When I opened up the VBA editor on just my MacBook, the VBA editor would have a bunch of title bars and things off-screen. At work I have the VBA editor on my external monitor, and Excel itself on my MBP display. When the VBA editor went from big-ass monitor to not big-ass laptop display, it got funky with placement of title bars and windows and such.
Once in the VBA editor, I’d try to move things, or just try to deal with it and start writing things. After a few minutes, it would always crash with this error report:
At work there is a bathroom right off of the locker room.
After I ride in, I go to the locker room with my things. I put my things in a locker, then I go to the bathroom and poop.
The toilet is maybe ten feet from the locker room and the shower, where I will be washing myself.
After I poop, I push the door between the bathroom and the locker room with my foot, without washing my hands. This is because merely two minutes after leaving the stall, I will be taking a shower, where I will wash my hands (and my entire body).
Sometimes there are people in the bathroom when I leave it, and they see me not washing my hands. I feel like they’re judging me as “Ryan Kelly the gross dude who takes dumps and then doesn’t wash his hands”. But washing my hands there would be like cleaning the door handle of my car right before I go to a carwash.
I think about this every morning in the stall, hoping there’s no one in the bathroom when I pass through so they don’t judge me as a gross dude. I also fear that one day I will lose it and explain this to a person standing in the bathroom and they will look at me and go “Um…okay… I didn’t really notice.” Or I’ll send a company-wide email about this.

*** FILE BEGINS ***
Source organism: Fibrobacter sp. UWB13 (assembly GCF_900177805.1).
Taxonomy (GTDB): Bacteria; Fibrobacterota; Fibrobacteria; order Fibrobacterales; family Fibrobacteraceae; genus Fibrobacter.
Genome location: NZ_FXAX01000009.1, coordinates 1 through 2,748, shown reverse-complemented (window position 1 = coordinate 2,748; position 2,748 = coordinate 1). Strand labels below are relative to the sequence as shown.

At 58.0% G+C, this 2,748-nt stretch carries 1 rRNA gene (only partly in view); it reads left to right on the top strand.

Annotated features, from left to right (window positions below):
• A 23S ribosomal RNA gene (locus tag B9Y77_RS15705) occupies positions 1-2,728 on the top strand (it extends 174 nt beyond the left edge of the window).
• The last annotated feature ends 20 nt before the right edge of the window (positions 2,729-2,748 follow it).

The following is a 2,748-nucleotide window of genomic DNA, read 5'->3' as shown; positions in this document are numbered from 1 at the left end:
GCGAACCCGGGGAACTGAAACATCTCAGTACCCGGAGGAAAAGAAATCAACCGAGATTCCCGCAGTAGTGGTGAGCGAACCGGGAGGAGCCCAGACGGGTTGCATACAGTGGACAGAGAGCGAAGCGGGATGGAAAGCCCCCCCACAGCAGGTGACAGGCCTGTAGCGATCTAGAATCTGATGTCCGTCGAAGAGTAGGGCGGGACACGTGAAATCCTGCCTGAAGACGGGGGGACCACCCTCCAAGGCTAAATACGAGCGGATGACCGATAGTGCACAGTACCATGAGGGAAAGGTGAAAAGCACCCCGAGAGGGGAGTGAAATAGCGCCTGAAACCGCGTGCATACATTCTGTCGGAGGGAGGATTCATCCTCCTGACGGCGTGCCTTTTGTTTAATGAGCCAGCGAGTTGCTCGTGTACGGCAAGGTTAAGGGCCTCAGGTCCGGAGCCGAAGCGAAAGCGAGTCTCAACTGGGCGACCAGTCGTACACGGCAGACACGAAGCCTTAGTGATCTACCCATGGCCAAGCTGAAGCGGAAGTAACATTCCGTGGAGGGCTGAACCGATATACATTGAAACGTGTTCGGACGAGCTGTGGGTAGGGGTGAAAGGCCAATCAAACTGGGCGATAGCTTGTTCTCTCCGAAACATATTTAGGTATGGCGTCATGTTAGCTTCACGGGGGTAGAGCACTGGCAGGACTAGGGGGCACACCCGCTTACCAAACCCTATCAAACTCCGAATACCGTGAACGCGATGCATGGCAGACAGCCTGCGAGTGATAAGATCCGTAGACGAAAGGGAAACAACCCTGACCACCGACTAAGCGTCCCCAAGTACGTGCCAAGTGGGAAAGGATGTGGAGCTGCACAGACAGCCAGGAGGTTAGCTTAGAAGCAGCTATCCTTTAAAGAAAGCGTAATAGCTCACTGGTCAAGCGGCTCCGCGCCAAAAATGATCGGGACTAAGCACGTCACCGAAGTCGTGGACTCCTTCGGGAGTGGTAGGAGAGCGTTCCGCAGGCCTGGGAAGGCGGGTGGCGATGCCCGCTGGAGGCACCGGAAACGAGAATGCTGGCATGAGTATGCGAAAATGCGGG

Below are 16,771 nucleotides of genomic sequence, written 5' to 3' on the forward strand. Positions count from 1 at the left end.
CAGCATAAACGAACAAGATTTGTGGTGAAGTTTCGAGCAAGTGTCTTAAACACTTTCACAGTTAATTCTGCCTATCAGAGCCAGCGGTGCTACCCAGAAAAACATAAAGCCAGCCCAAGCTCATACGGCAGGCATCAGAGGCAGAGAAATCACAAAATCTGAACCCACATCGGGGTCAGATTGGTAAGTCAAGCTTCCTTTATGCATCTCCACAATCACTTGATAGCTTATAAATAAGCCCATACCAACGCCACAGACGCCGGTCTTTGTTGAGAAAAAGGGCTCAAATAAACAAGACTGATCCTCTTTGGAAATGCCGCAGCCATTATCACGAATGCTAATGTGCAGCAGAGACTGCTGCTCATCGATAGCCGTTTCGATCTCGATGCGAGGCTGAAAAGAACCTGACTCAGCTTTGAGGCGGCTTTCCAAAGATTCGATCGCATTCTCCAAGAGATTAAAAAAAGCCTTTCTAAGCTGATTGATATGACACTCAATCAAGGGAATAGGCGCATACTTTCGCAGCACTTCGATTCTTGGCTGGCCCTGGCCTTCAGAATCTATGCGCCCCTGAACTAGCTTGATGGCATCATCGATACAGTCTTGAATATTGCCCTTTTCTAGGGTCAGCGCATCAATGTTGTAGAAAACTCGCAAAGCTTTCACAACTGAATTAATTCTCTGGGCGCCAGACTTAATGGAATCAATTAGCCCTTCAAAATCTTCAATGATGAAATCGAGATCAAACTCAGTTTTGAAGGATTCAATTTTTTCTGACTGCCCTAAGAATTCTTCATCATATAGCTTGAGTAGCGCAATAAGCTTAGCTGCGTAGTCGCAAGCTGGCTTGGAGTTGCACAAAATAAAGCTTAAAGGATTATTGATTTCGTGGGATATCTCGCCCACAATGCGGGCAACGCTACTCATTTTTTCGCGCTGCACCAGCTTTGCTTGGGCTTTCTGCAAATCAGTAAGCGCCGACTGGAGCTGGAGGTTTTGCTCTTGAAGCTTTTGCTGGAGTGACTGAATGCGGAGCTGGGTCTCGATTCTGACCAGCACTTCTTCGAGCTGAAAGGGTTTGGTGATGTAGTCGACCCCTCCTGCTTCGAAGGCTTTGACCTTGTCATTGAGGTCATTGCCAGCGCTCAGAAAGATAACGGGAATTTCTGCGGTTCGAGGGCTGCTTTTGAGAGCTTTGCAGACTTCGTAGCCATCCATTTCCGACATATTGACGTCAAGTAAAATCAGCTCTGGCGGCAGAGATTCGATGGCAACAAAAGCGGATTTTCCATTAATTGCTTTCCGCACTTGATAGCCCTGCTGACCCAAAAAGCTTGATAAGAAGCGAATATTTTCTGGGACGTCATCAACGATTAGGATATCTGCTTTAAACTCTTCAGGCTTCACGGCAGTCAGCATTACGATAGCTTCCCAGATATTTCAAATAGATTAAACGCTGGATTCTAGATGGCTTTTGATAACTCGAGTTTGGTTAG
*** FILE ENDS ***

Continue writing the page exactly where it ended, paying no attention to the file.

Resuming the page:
(There might be spoilers in here, though I tried to avoid it. But are you really concerned about spoilers for this movie? It’s friggin’ GIANT ROBOTS FIGHTING MONSTERS, this isn’t TheSixth Sense.)
This isn’t going to be a movie review, just an alert that says “hey I watched this on the rollers and I didn’t want to quit riding after twenty minutes, here are some things about it”. Anyway.
I missed this movie when it was in theaters, because I am a cheapskate and because I would rather do something other than watch a movie in a theater. So, I guess I shouldn’t say I “missed” it – as that would imply that I tried to “catch” it.
I did watch it on a 13-inch laptop. I bet if you were riding rollers in a theater or in front of sizable display and weren’t watching a stream of questionable legality, it could look really awesome.
But that doesn’t really matter. I’m trying to distract my brain from how boring riding inside is, and a pixelated series of moving images works just fine.
So the movie? Perfect roller movie. Well, that is if you can do the following:
Forget anything and everything you know about science and inter-dimensional portals.
…including what the underground of a world-city like Hong Kong is like (hint: probably has a lot of infrastructure that would collapse for 100 feet under the weight of a mecha/kaiju fight)